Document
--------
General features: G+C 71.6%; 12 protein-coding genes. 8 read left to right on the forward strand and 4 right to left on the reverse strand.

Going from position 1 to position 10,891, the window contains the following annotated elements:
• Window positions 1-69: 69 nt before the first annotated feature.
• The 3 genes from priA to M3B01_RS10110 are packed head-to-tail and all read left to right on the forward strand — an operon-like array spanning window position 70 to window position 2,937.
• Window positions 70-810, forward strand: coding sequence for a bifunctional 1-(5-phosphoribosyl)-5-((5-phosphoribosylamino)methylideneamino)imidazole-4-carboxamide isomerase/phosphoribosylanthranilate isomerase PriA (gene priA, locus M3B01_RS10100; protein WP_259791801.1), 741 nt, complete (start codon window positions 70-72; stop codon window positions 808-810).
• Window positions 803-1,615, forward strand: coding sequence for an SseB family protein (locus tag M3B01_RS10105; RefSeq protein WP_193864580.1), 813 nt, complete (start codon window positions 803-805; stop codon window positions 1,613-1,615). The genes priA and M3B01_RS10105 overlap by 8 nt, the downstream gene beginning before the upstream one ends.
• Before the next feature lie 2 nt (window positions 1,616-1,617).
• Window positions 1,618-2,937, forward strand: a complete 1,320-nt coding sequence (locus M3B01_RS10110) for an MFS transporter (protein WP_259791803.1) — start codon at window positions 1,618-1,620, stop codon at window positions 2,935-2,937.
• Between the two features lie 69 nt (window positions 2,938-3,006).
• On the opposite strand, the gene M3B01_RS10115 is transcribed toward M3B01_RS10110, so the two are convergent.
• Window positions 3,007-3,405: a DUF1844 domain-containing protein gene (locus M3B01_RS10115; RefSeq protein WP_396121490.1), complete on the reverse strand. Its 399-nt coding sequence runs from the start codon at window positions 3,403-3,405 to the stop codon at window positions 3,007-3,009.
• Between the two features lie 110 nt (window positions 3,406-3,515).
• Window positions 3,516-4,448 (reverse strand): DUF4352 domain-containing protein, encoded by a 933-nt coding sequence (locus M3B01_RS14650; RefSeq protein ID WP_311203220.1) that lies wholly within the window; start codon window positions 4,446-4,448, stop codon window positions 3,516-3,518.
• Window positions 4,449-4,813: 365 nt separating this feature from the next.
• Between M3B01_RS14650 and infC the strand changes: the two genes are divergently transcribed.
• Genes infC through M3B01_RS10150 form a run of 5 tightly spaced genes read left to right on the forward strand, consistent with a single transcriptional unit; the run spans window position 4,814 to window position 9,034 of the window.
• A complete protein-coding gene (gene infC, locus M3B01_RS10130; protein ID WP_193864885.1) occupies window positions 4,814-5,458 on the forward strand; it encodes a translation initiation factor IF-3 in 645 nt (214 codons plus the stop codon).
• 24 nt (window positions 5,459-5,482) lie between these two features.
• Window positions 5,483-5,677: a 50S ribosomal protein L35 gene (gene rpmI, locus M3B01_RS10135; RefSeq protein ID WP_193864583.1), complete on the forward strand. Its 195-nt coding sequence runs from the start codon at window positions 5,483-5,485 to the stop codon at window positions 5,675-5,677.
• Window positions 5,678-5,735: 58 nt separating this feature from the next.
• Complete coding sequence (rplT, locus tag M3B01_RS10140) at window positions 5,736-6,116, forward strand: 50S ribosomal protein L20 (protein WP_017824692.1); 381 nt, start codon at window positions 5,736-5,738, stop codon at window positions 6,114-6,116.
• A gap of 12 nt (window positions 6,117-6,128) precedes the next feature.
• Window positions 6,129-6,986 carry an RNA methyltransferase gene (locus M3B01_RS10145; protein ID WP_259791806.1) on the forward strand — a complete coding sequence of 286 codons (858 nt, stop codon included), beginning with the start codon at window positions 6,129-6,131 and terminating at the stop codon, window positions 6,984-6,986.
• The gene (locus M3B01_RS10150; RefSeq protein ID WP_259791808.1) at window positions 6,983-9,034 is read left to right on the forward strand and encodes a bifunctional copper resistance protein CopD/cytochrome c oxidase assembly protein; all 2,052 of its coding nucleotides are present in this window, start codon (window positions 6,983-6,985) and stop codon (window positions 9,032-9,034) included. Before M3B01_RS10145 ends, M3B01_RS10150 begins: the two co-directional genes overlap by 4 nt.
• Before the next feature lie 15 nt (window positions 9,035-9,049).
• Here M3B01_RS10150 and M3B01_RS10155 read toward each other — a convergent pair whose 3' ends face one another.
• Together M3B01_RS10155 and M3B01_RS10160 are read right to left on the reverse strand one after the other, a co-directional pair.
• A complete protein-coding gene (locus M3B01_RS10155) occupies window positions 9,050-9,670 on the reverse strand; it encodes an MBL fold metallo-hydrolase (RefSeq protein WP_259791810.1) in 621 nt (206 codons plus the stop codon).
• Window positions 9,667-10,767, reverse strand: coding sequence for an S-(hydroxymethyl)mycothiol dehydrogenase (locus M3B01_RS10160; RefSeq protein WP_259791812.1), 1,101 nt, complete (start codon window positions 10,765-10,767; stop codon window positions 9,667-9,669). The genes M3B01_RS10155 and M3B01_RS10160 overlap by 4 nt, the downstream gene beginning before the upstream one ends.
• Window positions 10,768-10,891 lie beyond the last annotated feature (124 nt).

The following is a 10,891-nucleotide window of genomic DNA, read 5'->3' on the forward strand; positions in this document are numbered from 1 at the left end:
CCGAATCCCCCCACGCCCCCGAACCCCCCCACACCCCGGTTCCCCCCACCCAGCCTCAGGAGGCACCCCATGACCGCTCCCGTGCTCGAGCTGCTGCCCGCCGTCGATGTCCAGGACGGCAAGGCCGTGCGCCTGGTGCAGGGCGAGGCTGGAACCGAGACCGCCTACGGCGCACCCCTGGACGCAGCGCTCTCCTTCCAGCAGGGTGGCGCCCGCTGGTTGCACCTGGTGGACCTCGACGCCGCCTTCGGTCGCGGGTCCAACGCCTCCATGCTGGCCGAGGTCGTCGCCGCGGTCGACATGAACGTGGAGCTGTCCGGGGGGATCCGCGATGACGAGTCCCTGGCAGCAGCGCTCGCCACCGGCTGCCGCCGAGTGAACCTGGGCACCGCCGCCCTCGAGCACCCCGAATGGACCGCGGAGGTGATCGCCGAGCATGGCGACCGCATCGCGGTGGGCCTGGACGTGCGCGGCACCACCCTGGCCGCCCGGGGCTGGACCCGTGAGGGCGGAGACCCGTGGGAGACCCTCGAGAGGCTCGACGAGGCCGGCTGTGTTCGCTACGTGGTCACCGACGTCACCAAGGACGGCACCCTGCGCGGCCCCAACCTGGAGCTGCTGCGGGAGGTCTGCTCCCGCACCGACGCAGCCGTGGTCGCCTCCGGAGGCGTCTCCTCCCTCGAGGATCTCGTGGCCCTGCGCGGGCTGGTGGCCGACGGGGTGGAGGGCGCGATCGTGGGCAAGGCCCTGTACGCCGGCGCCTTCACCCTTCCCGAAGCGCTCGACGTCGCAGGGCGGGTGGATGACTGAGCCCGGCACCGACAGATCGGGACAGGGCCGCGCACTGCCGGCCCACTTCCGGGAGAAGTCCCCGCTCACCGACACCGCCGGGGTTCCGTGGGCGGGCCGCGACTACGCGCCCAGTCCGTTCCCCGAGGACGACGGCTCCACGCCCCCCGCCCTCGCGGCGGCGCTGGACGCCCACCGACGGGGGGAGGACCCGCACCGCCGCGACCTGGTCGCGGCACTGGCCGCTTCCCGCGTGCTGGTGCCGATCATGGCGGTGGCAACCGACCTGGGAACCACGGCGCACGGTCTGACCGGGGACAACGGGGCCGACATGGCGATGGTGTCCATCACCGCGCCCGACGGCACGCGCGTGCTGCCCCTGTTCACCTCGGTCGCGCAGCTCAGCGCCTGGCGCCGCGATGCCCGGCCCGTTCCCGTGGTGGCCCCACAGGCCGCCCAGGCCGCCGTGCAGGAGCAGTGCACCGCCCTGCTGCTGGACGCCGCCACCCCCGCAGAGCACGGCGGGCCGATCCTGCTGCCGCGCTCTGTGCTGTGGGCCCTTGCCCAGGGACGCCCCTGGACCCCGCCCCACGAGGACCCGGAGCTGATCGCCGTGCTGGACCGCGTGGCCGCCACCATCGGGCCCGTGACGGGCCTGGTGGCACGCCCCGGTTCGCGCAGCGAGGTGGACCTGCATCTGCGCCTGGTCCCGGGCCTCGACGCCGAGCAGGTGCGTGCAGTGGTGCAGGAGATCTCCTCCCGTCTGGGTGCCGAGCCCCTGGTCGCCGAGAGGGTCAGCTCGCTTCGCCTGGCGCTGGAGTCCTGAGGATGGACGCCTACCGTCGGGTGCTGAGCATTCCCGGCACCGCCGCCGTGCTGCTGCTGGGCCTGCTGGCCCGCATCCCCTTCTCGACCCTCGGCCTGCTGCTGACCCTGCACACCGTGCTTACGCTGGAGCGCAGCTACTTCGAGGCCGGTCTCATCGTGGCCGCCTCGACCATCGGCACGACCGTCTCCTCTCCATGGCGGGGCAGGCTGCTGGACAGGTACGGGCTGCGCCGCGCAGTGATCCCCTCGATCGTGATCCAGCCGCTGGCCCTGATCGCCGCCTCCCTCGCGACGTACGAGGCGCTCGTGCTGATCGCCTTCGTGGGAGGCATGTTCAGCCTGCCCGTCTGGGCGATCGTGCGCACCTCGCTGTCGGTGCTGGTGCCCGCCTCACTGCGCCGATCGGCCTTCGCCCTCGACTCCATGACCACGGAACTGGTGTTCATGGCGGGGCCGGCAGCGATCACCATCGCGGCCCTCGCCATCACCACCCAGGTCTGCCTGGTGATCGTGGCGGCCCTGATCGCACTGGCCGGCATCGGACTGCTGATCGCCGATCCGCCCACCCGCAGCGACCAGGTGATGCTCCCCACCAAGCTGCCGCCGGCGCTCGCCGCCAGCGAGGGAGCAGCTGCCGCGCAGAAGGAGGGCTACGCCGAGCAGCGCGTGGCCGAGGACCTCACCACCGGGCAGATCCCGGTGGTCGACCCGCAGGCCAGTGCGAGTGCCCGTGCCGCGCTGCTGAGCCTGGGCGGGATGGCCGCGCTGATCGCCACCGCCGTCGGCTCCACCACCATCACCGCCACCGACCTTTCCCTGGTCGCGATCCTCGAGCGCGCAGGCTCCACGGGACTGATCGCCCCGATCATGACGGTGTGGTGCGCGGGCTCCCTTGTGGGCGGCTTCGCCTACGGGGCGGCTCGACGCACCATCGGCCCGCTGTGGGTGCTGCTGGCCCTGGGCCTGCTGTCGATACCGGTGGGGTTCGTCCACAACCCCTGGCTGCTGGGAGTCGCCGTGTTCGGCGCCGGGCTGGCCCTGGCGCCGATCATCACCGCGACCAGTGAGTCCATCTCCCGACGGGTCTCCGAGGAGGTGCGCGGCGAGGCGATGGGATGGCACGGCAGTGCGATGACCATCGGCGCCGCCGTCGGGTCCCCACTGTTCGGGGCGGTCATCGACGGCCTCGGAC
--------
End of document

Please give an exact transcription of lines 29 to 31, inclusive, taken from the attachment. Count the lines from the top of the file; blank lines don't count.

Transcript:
• Window positions 9,667-10,767, reverse strand: coding sequence for an S-(hydroxymethyl)mycothiol dehydrogenase (locus M3B01_RS10160; RefSeq protein WP_259791812.1), 1,101 nt, complete (start codon window positions 10,765-10,767; stop codon window positions 9,667-9,669). The genes M3B01_RS10155 and M3B01_RS10160 overlap by 4 nt, the downstream gene beginning before the upstream one ends.
• Window positions 10,768-10,891 lie beyond the last annotated feature (124 nt).

The following is a 10,891-nucleotide window of genomic DNA, read 5'->3' on the forward strand; positions in this document are numbered from 1 at the left end: